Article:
Causes of CVI can include:

  • Asphyxia; 

  • Stroke;

  • Traumatic brain injury; 

  • Infection (such as meningitis or toxoplasmosis); and 

  • Tumour. 

CVI can coexist with ocular vision impairment.



If you believe you or a family member may have CVI, you may like to talk to your regular health care provider who may suggest referral to an ophthalmologist and other medical and allied health professionals who can provide support.

CVI is indicated when all the following characteristics exist:

  • An ocular eye exam that is normal or cannot explain the functional vision impairment; 

  • A history of a significant congenital or acquired brain injury or neurological disorder; and 

  • The presence of unique visual characteristics and behaviours associated with CVI.



Each child and person with CVI is unique in the way they perceive the world around them. There are 10 common characteristics and behaviours that may be present in children with CVI. These characteristics may appear to fluctuate depending on the complexity of the surrounding environment.

Row of Colored Pencils

Many children with CVI show a strong colour preference by visually attending to objects of a certain colour.

Geography Lesson

Visual latency is when there is a delayed response to look towards a visual target. These delays can be significant, up to 20 seconds or more.

Shopping Mall Escalators

Visual complexity involves three parts:

  • The pattern or complexity of an object itself; 

  • The visual background surrounding the object (i.e. the visual array);

  • The total sensory environment. 

Children with CVI may become overwhelmed and unable to process what they are seeing depending on visual and sensory complexity. Sensory complexity includes any other competing sensory input such as sound or touch, and it also includes physical (postural) demands and fatigue.

Distant Waterfall

As objects are further away, they become a smaller part of the overall picture, and may not be as easily discriminated.


Distance viewing is associated with visual array complexity. The closer an object is when viewed, the less cluttered the background appears to be.


Children with CVI often respond best visually to shiny and reflective objects, or objects that move.

White Vegetable Composition

Children with CVI may have difficulty visually attending to unfamiliar objects, showing preference for familiar objects that are of a particular colour or pattern.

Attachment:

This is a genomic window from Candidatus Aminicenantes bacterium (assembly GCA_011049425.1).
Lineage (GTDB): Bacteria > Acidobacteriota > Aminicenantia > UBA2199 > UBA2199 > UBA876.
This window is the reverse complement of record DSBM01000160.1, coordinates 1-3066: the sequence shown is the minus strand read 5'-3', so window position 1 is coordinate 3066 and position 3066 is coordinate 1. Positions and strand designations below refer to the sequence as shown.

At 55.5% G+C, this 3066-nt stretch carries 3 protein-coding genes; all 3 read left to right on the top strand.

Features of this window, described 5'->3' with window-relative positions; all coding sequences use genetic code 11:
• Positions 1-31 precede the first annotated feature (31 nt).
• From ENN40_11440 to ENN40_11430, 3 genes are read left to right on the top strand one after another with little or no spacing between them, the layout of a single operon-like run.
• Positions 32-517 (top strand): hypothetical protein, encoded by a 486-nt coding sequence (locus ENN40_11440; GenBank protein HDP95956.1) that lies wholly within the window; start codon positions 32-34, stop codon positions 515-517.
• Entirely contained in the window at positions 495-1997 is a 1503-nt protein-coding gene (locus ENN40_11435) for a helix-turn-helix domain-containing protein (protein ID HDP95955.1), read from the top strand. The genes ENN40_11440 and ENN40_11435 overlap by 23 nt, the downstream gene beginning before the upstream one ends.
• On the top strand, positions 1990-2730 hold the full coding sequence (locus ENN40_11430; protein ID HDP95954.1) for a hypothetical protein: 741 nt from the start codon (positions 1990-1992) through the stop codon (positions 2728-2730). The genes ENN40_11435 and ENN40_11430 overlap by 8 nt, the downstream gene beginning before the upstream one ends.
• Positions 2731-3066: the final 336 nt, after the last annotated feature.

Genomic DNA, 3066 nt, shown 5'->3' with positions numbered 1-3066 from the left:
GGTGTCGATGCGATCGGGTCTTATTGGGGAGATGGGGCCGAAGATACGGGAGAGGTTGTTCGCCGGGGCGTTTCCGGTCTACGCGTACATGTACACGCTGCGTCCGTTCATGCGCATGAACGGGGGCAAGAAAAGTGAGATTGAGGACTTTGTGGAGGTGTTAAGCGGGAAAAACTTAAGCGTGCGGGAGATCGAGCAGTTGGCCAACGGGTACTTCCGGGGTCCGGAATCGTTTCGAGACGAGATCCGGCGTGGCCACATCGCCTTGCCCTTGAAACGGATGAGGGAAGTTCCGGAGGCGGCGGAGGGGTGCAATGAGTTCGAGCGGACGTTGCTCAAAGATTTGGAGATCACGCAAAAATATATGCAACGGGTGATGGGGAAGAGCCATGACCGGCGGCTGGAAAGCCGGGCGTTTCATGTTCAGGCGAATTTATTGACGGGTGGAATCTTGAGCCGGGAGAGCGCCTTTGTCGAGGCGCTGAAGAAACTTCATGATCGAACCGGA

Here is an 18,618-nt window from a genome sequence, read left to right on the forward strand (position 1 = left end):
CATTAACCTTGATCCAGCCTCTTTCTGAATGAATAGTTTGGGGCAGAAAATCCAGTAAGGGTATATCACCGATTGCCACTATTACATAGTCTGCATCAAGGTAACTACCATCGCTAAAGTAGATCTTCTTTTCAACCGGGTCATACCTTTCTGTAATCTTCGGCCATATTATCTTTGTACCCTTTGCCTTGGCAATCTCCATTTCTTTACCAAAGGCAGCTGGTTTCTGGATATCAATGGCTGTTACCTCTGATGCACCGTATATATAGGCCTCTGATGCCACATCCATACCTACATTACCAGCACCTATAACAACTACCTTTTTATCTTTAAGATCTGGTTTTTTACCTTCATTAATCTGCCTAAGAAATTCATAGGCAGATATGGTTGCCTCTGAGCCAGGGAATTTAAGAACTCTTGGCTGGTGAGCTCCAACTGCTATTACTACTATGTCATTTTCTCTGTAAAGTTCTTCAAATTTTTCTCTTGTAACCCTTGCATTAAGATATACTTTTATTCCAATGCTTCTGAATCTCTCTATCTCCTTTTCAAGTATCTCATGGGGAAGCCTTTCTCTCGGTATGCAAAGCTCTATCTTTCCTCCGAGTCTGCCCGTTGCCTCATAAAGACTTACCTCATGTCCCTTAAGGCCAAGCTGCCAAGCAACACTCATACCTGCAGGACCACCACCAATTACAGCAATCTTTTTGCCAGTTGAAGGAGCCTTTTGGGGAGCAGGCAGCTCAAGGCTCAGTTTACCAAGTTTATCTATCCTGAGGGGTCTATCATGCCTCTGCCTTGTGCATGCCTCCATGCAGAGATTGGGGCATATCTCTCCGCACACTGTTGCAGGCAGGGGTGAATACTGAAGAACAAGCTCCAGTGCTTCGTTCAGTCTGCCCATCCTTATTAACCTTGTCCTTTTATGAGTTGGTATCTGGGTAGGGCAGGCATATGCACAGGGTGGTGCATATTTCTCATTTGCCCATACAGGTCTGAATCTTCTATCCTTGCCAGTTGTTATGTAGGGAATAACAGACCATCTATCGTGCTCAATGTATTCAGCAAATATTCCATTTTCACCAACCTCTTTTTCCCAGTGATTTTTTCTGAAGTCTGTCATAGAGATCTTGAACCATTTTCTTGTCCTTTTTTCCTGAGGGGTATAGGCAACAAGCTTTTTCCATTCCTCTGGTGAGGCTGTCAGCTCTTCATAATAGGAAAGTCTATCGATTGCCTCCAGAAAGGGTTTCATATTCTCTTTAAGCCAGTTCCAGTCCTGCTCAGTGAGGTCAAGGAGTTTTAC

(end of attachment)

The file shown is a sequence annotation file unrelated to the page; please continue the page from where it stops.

Foggy Pier

Many children with CVI have strong visual field preferences (e.g. left or right side, or upper visual field).

Forest Trees

Children with CVI may stare at light sources for extended periods of time.

Image by Brandon Day

There are two visual reflexes:

  • One is where the child blinks simultaneously to a touch at the bridge of the nose.

  • The second reflex is when they blink as a visual threat (e.g. an open hand) moves quickly towards the face at midline. A child with CVI commonly presents with absent or delayed visual reflexes.

Asking for Pacifier

Visually guided reach refers to the ability to look at and reach for an object simultaneously. A common pattern seen in many children with CVI is to look toward an object, look away, and then reach for it.


Any child who has a diagnosis of CVI from an ophthalmologist or other medical specialist should have their functional vision assessed.


One assessment is the CVI Range.


If a child does not have a diagnosis but has sustained brain or neurological damage and is displaying the visual behaviours and characteristics associated with CVI, a functional vision assessment using the CVI Range is still recommended. If you believe you or a family member may have CVI, you may like to talk to your regular health care provider who may suggest referral to an opthamologist and other medical professional to confirm the diagnosis.


How CVI is assessed


The CVI Range assesses for both the presence and the impact of each of the visual characteristics and behaviours described above. This information is collected through:

  • An interview with parents and educators,

  • Observation of the child in the home and education settings, and

  • Direct assessment of the child.


Information from all three elements are used to determine a CVI Range ‘score’. From this score, the child is assessed at being at one of three phases of CVI. This information is used to determine appropriate intervention for the child.

Interventions are individual but providers may also help to connect you with other families and professionals.